With that said, every other motivation and benefit obtained from running doesn't hold a candle to the advancements made in mental resilience through running. Fitness and physical appearance are pretty standard motives but it's deeper than that if you dig a little. No other sport tests your perseverance and determination like running. When you run and things get hard there's that little voice in your head that plays tricks on you. It tells you to slow down, to quit, that it hurts and why bother with the pain and burning sensations; no one should volunteer to suffer. However, If you can overcome the desire to quit, the urge to stop, and find the determination to finish what you've started I guarantee that you can and will overcome any other obstacle in life. You won't quit. You won't slow down. Until you get what you want. That's what running can do. That's why I run...so I can finish strong in life.
Anyway, I really feel good about myself when I run...especially when I don't feel like it but get it done regardless, I'm sure you do too. There's a feeling of accomplishment there. Take it. And later you can reward yourself with a slice of pizza...or two..and a beer..or more.
Run. Eat. Drink. Repeat.
Did you win? How fast can you run (insert distance)? How far do you run? You don't look like a runner!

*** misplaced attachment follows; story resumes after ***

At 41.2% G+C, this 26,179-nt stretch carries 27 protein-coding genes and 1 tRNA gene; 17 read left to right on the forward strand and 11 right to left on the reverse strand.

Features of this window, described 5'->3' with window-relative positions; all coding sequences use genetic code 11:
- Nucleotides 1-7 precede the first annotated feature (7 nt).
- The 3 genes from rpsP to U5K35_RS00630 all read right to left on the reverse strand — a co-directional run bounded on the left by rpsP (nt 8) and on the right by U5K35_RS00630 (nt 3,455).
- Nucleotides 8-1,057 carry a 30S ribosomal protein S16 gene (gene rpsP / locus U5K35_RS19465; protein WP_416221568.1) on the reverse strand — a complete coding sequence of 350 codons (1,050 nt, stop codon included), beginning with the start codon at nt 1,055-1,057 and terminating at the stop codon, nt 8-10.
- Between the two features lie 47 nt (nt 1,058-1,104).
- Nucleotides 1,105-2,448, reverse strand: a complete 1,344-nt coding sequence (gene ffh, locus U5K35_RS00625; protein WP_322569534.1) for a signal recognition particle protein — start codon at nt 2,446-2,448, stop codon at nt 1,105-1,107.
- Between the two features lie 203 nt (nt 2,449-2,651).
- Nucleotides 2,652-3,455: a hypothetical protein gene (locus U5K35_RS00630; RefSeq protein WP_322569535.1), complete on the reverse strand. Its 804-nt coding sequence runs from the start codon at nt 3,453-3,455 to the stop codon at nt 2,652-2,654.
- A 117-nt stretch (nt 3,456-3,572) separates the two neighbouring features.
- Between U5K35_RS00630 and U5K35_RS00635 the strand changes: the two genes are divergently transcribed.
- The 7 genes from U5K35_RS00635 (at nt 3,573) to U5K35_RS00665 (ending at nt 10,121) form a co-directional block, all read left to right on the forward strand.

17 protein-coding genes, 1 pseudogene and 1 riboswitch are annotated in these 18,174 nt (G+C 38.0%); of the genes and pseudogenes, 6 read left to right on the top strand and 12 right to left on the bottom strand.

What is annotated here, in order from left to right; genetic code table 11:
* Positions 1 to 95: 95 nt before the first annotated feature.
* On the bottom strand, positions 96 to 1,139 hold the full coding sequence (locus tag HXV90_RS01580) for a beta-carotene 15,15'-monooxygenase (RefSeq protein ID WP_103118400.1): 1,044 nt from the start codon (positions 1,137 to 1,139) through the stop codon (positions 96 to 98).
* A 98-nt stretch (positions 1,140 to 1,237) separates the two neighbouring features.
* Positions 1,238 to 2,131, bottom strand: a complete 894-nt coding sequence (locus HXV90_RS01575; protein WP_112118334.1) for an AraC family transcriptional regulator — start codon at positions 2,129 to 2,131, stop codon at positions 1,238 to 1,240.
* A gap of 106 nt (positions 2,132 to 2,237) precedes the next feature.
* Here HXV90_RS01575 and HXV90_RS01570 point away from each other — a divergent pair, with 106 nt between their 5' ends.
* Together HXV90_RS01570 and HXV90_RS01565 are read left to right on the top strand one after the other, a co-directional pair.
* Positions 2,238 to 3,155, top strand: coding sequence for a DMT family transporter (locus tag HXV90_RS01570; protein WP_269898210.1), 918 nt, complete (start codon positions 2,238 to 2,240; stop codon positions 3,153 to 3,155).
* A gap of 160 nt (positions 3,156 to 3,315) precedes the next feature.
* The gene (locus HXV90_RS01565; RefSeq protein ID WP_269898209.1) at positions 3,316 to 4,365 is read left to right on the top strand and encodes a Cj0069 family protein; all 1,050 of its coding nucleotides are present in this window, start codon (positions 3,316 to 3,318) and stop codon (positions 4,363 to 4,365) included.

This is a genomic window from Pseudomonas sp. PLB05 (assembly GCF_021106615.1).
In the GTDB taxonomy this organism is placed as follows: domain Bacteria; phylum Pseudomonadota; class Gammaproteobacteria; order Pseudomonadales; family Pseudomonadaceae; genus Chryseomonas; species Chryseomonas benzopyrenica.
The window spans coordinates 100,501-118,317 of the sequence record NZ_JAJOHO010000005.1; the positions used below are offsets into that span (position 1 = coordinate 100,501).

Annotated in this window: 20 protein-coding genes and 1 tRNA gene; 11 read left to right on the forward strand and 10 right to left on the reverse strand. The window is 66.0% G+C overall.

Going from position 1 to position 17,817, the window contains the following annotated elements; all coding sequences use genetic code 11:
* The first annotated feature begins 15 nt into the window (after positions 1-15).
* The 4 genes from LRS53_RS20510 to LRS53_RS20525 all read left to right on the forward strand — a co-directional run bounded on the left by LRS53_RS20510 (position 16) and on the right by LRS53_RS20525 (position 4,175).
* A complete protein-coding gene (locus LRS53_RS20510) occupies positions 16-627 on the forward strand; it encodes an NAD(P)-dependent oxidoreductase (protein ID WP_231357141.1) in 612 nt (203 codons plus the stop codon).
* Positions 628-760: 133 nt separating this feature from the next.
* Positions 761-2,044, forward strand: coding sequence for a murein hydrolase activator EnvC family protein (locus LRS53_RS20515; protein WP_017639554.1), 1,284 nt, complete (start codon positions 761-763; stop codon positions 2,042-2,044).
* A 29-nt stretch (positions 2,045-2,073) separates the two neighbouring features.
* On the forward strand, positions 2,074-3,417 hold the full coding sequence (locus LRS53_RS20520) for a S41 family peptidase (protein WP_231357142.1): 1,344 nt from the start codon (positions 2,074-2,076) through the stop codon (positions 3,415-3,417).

I initially struggled to identify as a runner because I didn't look like one, you know, skin-on-bone looking type of runner nor did I run as fast as one. I am naturally built like a tank. I embrace my genetic make-up and strive to be the best athlete I can be in my chosen sport. I get up very early in the morning and I run. Consistently. When people think of runners, they're often bench-marking against the elites. The vast majority of runners aka middle of the pack runners are largely overlooked. We're considered 'flowers' by non-runners; they think we're there for display purposes! Marathons wouldn't be the same without these people, without runners like me (and most likely you who is reading this), to pad the attendance numbers and make it a fun, social experience.
Anyway, after a substantial amount of time spent running I still don’t resemble the fitness magazine cover guys or the elite marathon runners, but I’ve managed to stay in good shape, enough to continue showing up to races better than the last time and beating the athlete I was yesterday.
If you lace up, show up and run; that makes you a runner. Own it - “For as he thinks within himself, so he is” - (Prov. 23:7)
Pro tip: If you run long enough, you’ll come across really inspiring people. Sometimes you’ll even discover that you’re one of them for someone else– especially if you’re struggling. So don’t let the fear of struggling through a run keep you from doing it. You may be just the inspiration someone else needs.